Words: Callie Petch

Technically, tonight’s show is a downgrade.  When Squid first announced their UK tour for sophomore album O Monolith earlier this year, the Leeds venue picked was the O2 Academy; the premiere mid-tier space for the city with a 2,000-person capacity for artists right on the verge of blowing up (or longstanding cult heroes).  At some point in the month leading up to the date, however, the location shifted to the recently-opened Project House; the big new collaborative space between Leeds’ top indie promoters Brudenell Social Club & Super Friendz, and skate shop Welcome with a 1,000-person capacity.  And yet, it doesn’t feel like a downgrade.  To be brutally honest, I tolerate the O2 Academy more than I enjoy being there.  There’s precious little character or atmosphere, parking prices nearby take the piss, and the sound can often be mush (especially for the vocals).

Stepping into Project House initially feels weird.  It’s a converted tile warehouse and the designers have gone for an open plan minimalism, with the stage in the far-left from the entrance and the bar segregated to the right-half of the layout, which feels stark when you’re one of the first through the door and there’s only about 30 other people milling around.  But, as the night goes on and the crowd on a relatively chilly Tuesday night begins to significantly thicken up, the design makes more sense.  Fans cluster together but nobody feels squished in since there’s all the space off to the side, the lower ceilings add an intimacy which you can’t get at the Academy, and the sound (at least to my ears aside from some mumbled vocals) is dynamic and clear throughout.  Fittingly, it makes me think more than a bit of the beloved Brudenell, albeit with the slight knock that the floor having no appreciable elevation changes means you can be properly stuffed for a view should you get stuck behind a tall bastard or turn up late.

Photo by Callie Petch.

It also feels like a more befitting place for this evening’s line-up to be playing.  Christ, imagine Ichigo Evil playing at the Academy?!  Riding an immensely fine line between performance art, experimental rock, and straight-up troll-job, this team-up between Bristol-based The Evil Usses and Japanese performer Ichi begins with a five-minute stretch where the band play a beatless one-note drone whilst Ichi does a series of yoga poses in front of Squid’s drumkit.  The trance-like monotony eventually gets broken by a hardcore thrash with Ichi screeching nonsense vocalisations into his microphone which lasts almost exactly ten seconds before cutting out.  Much of their opening set is like this.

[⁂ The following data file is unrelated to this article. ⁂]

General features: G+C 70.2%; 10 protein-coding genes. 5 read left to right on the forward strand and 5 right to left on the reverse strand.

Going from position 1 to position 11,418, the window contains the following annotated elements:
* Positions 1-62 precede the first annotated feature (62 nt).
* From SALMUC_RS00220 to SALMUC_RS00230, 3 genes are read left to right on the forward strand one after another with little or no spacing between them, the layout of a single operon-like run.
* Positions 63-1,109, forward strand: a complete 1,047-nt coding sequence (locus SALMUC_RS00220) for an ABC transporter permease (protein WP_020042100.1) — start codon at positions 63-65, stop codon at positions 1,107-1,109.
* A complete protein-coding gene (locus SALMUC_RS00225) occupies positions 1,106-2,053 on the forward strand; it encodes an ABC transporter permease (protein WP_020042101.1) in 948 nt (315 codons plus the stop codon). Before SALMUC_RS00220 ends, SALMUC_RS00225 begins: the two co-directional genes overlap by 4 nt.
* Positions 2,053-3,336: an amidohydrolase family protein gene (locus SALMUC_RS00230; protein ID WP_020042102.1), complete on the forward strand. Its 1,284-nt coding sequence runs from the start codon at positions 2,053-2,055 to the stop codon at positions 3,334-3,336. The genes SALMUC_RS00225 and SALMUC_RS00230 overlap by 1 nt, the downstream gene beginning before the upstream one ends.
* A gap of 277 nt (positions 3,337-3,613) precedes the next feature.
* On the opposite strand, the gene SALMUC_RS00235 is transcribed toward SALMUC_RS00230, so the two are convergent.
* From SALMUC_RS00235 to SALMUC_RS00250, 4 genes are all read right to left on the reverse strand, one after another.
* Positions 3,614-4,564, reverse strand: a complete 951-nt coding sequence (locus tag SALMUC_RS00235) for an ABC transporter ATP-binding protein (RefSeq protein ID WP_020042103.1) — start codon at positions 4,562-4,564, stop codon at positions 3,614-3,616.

Some songs – and I think I am really stretching the definition of the term “songs” here – lock into a prog groove and defiantly refuse to change whilst Ichi yells “nee-naw” like a child.  Other songs have the unstructured chaos of an improv session gone horribly wrong, like every musician on-stage is playing something entirely different to everyone else.  Other songs sit in near-silence for minutes as Ichi, taking a break from relentlessly pacing back and forth across the stage like a man who keeps entering and exiting a room because he’s forgotten to do something but can’t remember what, pendulum swings his microphone in between the pit separating the stage and the crowd barriers.

Likely obvious, this is all well out of my pay grade.  There’s only so deep into The Quietus I can get before the poptimist in me who craves structure, hooks, and emotion in their music starts reflexively doing a jerk-off motion whilst rolling their eyes.  And yet, I do respect what Ichigo Evil are doing, if for nothing else than it being an experience of the kind I rarely get to see and a genuine weirdness that much of the current try-hard art-rock sect could only dream of being.  Perhaps unsurprisingly, the crowd response oscillates between ‘bemused transfixion’ and ‘talking so loudly that they overpower a lot of the noise coming off stage,’ but that’s the risk which comes when playing music like this to the non-devoted expecting something more in line with Black Country, New Road.

Photo by Callie Petch.